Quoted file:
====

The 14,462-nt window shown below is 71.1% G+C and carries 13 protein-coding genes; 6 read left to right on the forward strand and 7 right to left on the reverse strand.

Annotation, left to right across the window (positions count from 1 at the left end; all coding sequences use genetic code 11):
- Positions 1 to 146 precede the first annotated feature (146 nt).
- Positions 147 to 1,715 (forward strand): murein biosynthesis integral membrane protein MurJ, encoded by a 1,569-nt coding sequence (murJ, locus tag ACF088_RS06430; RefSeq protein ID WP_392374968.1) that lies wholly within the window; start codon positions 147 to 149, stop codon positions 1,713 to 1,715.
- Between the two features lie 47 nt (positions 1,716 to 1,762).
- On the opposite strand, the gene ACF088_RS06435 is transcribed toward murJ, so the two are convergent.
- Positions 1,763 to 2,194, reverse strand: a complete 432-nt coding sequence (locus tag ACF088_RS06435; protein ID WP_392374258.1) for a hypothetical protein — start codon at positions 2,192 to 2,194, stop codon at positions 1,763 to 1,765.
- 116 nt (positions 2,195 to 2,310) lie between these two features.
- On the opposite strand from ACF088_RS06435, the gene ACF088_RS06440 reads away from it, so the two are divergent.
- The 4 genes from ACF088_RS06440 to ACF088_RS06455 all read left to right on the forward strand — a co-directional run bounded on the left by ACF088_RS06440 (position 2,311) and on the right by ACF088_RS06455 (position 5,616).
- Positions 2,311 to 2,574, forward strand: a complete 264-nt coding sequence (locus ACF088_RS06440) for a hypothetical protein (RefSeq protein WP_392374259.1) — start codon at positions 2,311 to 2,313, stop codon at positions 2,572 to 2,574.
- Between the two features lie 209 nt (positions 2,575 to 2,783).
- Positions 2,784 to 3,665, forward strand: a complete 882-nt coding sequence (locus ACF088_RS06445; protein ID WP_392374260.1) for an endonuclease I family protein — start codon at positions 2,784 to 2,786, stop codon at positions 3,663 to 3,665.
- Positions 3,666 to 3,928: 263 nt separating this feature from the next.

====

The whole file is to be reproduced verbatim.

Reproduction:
The 14,462-nt window shown below is 71.1% G+C and carries 13 protein-coding genes; 6 read left to right on the forward strand and 7 right to left on the reverse strand.

Annotation, left to right across the window (positions count from 1 at the left end; all coding sequences use genetic code 11):
- Positions 1 to 146 precede the first annotated feature (146 nt).
- Positions 147 to 1,715 (forward strand): murein biosynthesis integral membrane protein MurJ, encoded by a 1,569-nt coding sequence (murJ, locus tag ACF088_RS06430; RefSeq protein ID WP_392374968.1) that lies wholly within the window; start codon positions 147 to 149, stop codon positions 1,713 to 1,715.
- Between the two features lie 47 nt (positions 1,716 to 1,762).
- On the opposite strand, the gene ACF088_RS06435 is transcribed toward murJ, so the two are convergent.
- Positions 1,763 to 2,194, reverse strand: a complete 432-nt coding sequence (locus tag ACF088_RS06435; protein ID WP_392374258.1) for a hypothetical protein — start codon at positions 2,192 to 2,194, stop codon at positions 1,763 to 1,765.
- 116 nt (positions 2,195 to 2,310) lie between these two features.
- On the opposite strand from ACF088_RS06435, the gene ACF088_RS06440 reads away from it, so the two are divergent.
- The 4 genes from ACF088_RS06440 to ACF088_RS06455 all read left to right on the forward strand — a co-directional run bounded on the left by ACF088_RS06440 (position 2,311) and on the right by ACF088_RS06455 (position 5,616).
- Positions 2,311 to 2,574, forward strand: a complete 264-nt coding sequence (locus ACF088_RS06440) for a hypothetical protein (RefSeq protein WP_392374259.1) — start codon at positions 2,311 to 2,313, stop codon at positions 2,572 to 2,574.
- Between the two features lie 209 nt (positions 2,575 to 2,783).
- Positions 2,784 to 3,665, forward strand: a complete 882-nt coding sequence (locus ACF088_RS06445; protein ID WP_392374260.1) for an endonuclease I family protein — start codon at positions 2,784 to 2,786, stop codon at positions 3,663 to 3,665.
- Positions 3,666 to 3,928: 263 nt separating this feature from the next.